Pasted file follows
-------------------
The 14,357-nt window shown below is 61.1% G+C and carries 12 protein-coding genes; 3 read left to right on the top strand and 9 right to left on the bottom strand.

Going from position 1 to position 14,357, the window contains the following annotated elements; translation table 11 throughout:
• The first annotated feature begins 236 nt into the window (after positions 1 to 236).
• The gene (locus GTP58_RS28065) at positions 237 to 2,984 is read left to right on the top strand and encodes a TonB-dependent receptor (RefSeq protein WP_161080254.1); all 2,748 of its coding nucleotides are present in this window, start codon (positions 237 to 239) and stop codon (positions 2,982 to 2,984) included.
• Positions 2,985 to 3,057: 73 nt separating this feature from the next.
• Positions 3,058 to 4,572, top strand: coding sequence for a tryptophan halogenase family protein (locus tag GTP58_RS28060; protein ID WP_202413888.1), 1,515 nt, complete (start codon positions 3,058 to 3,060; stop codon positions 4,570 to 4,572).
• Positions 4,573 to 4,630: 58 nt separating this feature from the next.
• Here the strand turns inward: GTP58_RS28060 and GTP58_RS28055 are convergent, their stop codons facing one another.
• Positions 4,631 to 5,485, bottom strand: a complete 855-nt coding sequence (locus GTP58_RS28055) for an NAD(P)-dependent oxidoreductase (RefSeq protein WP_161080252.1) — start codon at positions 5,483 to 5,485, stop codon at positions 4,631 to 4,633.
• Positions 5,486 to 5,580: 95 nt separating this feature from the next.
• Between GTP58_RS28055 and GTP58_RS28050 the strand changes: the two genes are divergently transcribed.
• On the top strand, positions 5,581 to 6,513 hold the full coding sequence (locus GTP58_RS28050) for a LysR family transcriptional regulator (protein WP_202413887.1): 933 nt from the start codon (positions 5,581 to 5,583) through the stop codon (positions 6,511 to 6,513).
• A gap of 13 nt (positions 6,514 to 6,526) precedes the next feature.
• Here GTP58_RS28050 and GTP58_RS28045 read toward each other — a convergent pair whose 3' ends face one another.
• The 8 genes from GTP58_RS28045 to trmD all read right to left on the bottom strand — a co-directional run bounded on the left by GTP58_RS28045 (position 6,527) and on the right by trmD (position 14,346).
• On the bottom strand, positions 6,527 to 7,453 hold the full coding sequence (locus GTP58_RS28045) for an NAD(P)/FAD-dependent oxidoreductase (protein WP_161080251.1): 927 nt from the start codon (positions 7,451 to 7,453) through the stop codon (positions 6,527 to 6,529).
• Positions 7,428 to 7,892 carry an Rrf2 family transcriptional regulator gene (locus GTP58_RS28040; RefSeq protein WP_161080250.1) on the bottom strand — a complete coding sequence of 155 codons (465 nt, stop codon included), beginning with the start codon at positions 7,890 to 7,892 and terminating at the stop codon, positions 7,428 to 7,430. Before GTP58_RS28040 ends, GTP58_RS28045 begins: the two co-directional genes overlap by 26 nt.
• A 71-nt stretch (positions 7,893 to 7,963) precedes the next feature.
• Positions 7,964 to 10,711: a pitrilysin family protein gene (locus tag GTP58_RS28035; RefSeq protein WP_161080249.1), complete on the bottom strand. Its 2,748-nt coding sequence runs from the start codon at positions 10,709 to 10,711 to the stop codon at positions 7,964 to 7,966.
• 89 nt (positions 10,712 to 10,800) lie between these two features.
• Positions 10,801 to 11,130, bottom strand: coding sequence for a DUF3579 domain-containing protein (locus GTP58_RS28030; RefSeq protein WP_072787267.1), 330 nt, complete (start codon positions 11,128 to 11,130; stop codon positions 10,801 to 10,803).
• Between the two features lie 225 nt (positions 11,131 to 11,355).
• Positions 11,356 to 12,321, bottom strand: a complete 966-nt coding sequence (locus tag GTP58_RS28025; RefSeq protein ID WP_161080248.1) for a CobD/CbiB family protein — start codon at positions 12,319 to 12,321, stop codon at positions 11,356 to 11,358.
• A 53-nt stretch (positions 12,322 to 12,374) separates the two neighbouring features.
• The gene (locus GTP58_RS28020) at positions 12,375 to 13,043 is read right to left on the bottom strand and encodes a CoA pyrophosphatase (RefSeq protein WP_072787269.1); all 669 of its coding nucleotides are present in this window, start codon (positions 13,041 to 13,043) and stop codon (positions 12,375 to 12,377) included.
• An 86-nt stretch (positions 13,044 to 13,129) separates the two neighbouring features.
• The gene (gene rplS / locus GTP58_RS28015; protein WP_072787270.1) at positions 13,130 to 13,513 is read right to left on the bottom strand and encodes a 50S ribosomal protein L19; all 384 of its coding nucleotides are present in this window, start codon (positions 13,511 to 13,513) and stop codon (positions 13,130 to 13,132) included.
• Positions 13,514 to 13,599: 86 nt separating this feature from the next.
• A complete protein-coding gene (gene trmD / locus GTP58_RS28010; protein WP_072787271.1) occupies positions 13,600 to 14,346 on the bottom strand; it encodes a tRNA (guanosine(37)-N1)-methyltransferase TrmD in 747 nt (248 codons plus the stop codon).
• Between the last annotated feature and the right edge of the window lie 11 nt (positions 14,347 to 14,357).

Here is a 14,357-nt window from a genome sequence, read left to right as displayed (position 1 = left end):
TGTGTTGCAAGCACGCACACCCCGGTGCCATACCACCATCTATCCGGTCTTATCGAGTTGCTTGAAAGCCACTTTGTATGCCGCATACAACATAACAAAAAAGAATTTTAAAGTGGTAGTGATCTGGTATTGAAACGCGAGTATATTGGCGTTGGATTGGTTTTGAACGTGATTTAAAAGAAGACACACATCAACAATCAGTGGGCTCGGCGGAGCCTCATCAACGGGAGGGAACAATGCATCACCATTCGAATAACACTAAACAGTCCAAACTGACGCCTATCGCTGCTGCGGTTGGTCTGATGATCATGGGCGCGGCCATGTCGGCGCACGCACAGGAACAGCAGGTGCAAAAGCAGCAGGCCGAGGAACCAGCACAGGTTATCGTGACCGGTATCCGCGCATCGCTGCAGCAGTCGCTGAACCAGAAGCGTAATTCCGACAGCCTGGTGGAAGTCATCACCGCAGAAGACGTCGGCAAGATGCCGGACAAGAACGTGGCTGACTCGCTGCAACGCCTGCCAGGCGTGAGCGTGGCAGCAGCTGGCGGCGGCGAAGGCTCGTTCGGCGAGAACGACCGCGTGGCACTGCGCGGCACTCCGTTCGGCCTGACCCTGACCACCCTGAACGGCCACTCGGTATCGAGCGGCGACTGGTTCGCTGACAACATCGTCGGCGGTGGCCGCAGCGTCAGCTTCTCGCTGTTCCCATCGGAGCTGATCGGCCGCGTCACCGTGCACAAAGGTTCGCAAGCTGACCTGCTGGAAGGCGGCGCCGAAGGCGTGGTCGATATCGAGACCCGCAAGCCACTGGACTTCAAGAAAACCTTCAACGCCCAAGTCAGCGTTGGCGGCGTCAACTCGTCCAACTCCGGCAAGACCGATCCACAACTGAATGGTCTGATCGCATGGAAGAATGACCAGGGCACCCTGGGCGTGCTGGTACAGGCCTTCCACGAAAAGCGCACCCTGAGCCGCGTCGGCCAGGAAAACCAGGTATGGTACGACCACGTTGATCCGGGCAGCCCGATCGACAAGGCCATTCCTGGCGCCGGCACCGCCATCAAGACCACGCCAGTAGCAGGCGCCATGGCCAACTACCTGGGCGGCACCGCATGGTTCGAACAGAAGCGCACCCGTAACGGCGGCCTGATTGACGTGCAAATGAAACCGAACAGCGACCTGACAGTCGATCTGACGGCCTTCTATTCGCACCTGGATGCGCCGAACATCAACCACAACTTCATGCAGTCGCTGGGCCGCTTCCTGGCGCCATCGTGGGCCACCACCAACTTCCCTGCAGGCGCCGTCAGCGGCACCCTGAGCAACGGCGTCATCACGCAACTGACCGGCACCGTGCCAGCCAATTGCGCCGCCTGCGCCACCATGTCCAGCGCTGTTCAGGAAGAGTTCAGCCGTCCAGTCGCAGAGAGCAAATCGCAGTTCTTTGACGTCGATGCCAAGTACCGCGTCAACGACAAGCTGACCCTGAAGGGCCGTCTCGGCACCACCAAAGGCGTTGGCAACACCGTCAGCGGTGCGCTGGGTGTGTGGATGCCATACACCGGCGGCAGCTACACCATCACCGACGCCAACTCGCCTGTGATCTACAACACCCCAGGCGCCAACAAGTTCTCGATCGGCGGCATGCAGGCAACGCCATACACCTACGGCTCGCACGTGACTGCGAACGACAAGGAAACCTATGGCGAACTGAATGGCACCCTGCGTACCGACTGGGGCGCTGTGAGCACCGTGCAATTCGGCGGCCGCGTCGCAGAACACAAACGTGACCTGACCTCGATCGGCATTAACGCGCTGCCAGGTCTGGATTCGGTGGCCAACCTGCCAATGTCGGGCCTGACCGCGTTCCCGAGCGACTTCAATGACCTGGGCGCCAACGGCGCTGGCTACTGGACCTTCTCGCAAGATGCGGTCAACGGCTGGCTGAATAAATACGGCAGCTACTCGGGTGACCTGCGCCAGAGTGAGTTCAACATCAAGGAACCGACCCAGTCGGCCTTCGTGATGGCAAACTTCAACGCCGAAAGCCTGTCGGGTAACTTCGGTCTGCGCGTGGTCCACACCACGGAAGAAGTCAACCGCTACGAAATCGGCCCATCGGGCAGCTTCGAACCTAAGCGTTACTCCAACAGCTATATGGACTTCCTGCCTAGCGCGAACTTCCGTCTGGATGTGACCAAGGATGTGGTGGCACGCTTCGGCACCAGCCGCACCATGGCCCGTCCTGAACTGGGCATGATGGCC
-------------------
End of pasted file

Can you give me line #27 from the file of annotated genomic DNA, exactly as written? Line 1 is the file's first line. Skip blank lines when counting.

• The gene (gene rplS / locus GTP58_RS28015; protein WP_072787270.1) at positions 13,130 to 13,513 is read right to left on the bottom strand and encodes a 50S ribosomal protein L19; all 384 of its coding nucleotides are present in this window, start codon (positions 13,511 to 13,513) and stop codon (positions 13,130 to 13,132) included.